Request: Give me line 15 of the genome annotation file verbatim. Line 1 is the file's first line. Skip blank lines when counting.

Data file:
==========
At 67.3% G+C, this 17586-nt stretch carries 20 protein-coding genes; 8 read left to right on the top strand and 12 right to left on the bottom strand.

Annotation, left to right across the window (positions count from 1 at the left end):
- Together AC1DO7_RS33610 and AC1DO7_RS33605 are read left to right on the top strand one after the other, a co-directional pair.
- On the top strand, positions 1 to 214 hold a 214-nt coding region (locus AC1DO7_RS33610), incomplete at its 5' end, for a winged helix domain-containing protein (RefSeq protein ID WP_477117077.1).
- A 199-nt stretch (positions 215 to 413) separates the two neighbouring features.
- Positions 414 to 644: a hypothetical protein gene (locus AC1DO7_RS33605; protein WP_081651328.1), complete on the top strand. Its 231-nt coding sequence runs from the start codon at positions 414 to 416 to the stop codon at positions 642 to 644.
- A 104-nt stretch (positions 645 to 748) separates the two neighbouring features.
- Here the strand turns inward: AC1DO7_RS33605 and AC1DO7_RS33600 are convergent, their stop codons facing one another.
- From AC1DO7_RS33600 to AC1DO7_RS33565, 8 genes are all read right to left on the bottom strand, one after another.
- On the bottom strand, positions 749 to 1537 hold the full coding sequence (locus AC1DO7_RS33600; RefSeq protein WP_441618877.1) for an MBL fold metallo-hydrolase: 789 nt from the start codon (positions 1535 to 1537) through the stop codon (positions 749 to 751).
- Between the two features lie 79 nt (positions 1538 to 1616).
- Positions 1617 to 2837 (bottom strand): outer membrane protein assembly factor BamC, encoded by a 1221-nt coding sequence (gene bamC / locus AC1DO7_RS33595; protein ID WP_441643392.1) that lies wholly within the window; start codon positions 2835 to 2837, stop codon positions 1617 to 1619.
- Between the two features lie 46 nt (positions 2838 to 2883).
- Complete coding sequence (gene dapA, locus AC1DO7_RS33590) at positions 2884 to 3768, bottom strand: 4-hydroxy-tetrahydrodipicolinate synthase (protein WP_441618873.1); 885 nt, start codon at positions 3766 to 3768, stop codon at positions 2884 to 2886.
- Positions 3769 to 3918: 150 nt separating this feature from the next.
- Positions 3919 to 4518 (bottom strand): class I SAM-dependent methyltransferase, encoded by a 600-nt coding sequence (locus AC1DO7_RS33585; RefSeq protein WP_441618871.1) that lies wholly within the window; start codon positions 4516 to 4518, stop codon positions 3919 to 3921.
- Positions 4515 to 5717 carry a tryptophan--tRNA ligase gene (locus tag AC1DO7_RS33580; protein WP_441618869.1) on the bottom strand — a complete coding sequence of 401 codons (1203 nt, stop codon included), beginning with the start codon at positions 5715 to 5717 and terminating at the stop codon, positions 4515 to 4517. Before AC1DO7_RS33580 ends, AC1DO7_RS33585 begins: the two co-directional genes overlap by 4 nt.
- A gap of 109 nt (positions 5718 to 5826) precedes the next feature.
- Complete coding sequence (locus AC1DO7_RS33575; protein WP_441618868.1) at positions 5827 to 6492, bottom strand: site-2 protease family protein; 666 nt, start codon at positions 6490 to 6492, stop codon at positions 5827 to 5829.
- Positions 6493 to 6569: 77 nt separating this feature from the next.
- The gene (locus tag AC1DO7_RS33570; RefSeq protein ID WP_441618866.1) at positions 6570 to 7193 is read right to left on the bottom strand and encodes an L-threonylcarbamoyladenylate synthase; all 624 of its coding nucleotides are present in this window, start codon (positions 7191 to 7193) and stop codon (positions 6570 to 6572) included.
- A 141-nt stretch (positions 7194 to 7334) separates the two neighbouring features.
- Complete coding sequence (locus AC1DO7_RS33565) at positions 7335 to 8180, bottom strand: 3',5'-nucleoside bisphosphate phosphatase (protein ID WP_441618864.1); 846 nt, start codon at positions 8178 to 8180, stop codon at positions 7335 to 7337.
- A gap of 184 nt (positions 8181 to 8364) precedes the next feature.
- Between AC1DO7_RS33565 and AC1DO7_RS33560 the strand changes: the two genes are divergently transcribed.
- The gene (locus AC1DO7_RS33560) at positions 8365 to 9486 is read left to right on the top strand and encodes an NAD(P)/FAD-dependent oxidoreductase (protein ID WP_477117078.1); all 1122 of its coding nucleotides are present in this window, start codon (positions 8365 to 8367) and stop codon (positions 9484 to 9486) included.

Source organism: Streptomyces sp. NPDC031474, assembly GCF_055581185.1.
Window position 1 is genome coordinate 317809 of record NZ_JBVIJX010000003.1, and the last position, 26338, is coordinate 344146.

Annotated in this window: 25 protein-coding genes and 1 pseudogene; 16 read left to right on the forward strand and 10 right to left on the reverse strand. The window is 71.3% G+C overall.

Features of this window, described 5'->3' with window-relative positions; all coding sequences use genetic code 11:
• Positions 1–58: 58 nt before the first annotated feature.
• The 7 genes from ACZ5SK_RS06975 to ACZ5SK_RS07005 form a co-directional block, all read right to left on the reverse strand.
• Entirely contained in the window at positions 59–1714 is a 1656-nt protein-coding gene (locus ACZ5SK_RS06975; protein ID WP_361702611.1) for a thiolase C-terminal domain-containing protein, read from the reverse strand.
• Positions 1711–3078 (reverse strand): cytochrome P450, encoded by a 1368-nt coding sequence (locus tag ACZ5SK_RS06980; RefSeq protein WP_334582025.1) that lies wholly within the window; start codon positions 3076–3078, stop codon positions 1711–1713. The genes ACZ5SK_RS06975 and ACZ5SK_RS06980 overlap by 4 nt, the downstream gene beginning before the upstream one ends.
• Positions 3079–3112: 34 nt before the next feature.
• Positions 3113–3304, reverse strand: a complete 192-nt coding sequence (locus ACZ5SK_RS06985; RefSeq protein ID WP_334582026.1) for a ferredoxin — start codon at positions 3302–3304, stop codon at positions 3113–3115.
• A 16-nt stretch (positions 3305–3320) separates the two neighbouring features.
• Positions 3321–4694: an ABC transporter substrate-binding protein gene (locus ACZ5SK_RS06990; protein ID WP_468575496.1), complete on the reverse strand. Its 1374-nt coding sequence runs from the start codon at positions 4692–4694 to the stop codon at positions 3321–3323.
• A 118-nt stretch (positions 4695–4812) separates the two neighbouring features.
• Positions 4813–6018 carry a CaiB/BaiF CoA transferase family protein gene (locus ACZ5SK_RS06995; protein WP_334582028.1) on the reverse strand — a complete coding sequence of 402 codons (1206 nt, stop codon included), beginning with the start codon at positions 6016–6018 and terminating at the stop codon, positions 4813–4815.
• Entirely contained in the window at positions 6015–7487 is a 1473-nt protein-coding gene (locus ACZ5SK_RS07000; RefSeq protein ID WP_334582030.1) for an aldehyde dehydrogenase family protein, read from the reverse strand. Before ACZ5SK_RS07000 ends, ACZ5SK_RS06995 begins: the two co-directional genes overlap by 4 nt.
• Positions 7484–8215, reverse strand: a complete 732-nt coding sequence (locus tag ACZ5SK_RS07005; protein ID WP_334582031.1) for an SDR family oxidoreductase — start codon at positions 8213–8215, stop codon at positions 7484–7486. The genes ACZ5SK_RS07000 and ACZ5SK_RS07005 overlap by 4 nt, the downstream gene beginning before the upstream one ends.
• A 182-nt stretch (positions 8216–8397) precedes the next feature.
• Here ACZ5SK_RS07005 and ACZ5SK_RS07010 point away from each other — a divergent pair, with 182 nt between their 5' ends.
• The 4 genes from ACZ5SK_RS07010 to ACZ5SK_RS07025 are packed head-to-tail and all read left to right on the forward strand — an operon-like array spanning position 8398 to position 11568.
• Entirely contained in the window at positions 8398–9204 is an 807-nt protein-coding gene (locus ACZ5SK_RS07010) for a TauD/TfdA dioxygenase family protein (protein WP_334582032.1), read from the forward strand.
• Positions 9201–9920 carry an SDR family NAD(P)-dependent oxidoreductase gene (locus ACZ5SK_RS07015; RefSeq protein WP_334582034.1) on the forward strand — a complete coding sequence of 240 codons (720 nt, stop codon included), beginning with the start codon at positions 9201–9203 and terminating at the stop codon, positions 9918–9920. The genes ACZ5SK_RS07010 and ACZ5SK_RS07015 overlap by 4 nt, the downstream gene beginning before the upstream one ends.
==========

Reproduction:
- Positions 3769 to 3918: 150 nt separating this feature from the next.